Round 2: With his first and only offensive move of the fight, Faircloth snaps an inside leg kick square into Sakara’s privates, crumpling him to the mat and drawing the ire of the fans even as Joe admires his accuracy. Sakara’s writhing on the mat in pain as we see replays of the violation; quoth Joe, ¡°And Sakara’s Italian, so you know that’s a big target.¡±

Sakara lies on the ground coughing as Joe relates the pain of being a victim of testicular battery, and Herb Dean stops the fight, declaring it a no contest.

The Verdict: Man, talk about an abrupt ending, but at least Faircloth made his one good shot count. Sakara was winning as one-sided a fight as I’ve ever seen before getting canned, but gets nothing for his efforts in the end.

Faircloth hasn’t been seen in the UFC since, while Sakara’s had something of a star-crossed UFC career, winning a decision against Elvis Sinosic at UFC 57 but losing to grappling legend Dean Lister at UFC 60 and then suffering the indignity of being outboxed by Miletich fighter Drew McFedries at UFC 65.

Keigo Kunihara vs. Marcio ‘Pe de Pano’ Cruz: Both men are making their UFC debuts: Kunihara is apparently a rock star in judo circles, while Cruz is a multi-time world champion in Brazilian jiu-jitsu. Great–two guys from disciplines where punching and kicking aren’t allowed fighting each other…sounds like a recipe for excitement.

Round 1: Both men circle for a few seconds, then Cruz throws a leg kick that Kunihara catches and turns into a takedown, which actually works to Cruz’s advantage, since he’s a big BJJ champ. Kunihara lies in Cruz’s guard for a little bit and then tries to stand up, but Cruz hooks one of his arms and locks on an armbar, but Kunihara moves with it and eventually frees himself, making sure to smash Cruz on the way out with the fist at the end of the arm that he was just trying to remove. Cruz flails at Kunihara, who throws a very weak jab in response, as Joe warns, ¡°This might be the worst striking that we’ve ever seen in the UFC.¡±

When your color analyst is saying that only a little more than a minute into the fight, that’s not a good sign.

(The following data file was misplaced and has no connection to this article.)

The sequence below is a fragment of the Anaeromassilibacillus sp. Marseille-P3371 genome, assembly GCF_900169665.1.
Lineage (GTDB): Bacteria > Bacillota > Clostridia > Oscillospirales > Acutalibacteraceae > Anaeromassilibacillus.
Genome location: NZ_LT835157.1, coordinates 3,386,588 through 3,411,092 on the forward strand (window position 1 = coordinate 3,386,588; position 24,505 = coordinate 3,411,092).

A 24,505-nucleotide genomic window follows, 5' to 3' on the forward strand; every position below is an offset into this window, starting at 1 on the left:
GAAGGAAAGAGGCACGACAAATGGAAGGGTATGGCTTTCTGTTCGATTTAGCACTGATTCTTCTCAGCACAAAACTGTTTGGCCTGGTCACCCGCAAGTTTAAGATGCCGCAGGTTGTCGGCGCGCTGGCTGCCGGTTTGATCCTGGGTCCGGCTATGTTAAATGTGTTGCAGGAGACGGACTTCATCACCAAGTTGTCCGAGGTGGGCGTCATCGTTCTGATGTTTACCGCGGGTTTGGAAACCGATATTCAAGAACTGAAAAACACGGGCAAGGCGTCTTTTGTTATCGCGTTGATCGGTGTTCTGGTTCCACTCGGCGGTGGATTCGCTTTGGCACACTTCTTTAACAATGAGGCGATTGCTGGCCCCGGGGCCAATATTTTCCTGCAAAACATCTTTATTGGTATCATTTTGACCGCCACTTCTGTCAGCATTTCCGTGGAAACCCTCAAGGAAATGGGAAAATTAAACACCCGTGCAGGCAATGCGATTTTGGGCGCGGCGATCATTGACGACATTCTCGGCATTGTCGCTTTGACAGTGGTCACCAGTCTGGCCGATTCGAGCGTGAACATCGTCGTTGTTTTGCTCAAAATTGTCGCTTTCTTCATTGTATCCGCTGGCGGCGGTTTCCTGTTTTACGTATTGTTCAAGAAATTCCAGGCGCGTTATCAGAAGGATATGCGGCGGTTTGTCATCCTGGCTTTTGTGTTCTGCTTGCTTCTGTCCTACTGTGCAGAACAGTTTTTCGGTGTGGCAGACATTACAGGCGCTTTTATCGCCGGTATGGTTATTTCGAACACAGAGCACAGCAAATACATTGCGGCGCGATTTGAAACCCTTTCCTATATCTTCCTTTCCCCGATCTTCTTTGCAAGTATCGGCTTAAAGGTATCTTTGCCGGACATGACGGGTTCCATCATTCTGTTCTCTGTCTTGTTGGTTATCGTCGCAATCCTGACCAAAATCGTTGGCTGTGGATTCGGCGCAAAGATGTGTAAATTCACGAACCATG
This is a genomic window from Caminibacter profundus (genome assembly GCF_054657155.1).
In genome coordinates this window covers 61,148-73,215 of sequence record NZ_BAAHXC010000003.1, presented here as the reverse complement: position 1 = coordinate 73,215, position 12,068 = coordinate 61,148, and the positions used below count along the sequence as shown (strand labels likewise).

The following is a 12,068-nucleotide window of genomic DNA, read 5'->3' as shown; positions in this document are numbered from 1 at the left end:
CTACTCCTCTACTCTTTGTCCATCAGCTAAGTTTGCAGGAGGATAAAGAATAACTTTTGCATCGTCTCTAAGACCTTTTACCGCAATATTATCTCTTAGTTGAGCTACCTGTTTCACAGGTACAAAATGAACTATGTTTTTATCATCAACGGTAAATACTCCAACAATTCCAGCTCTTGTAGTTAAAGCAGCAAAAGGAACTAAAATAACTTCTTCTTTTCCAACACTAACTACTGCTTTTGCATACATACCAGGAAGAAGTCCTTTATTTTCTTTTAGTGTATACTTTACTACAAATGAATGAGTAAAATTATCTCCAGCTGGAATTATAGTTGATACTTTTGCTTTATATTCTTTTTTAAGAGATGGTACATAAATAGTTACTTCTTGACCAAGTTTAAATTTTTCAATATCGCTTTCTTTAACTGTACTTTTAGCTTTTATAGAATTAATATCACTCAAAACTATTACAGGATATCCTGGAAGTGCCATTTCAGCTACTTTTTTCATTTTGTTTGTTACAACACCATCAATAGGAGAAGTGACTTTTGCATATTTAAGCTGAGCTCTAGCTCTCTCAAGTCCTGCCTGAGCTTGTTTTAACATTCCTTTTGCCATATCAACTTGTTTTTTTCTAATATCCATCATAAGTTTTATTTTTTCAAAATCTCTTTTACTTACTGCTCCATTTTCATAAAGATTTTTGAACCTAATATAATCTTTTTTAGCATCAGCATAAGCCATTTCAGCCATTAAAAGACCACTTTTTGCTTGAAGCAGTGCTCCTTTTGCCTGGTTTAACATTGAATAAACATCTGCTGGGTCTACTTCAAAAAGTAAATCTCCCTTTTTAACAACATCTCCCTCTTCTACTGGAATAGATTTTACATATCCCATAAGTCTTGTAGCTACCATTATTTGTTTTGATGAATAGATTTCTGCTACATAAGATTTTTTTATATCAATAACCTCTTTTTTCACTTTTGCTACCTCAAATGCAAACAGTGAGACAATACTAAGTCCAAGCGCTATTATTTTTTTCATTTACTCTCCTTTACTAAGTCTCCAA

Cruz flails at Kunihara again and does manage to land a half-decent leg kick, and both men clinch as the crowd starts to get a little restless. Kunihara tries for a judo throw, but Cruz blocks; Kunihara persists and gets a fantastic throw, essentially hip-tossing Cruz across his body. Back in Cruz’s guard, nothing happens: Kunihara moves Cruz to the fence and manages to land a couple of glancing punches. Cruz sits up against the fence, but Big John restarts them on their feet.

Just as Joe continues to rag on their striking, Cruz actually connects with a solid right cross and follows up with another decent leg kick. Kunihara shoots in for a takedown, and Cruz stuffs it and hangs onto Kunihara’s shoulders, but Kunihara won’t go down. He finally breaks free, and both fighters trade bad strikes to end the round.

To be honest, I’m not really sure who to give this round to: Cruz has been throwing out more ‘strikes,’ but Kunihara did manage to get the takedown. Still, let’s just say that you won’t be seeing this on any ‘greatest fights’ compilation.

Round 2: Cruz snaps off another leg kick, but Kunihara rushes forward with palm strikes into a clinch. He gets another terrific judo throw and then transitions into a full-guard guillotine choke, but Cruz slips out easily and ends up on top. Cruz stands up and easily passes into side control; Kunihara stands up, so Cruz takes his back and quickly locks on a rear naked choke. Great camera work as the director switches cameras to a cameraman standing right in front of both fighters, so we see Cruz getting a piggyback from Kunihara and sticking his tongue out at the camera as Kunihara taps.

The Verdict: Hey, I’m just happy that this one’s over, but that’s what happens when you get two MMA newbies from non-striking disciplines fighting each other. The less said about this, the better.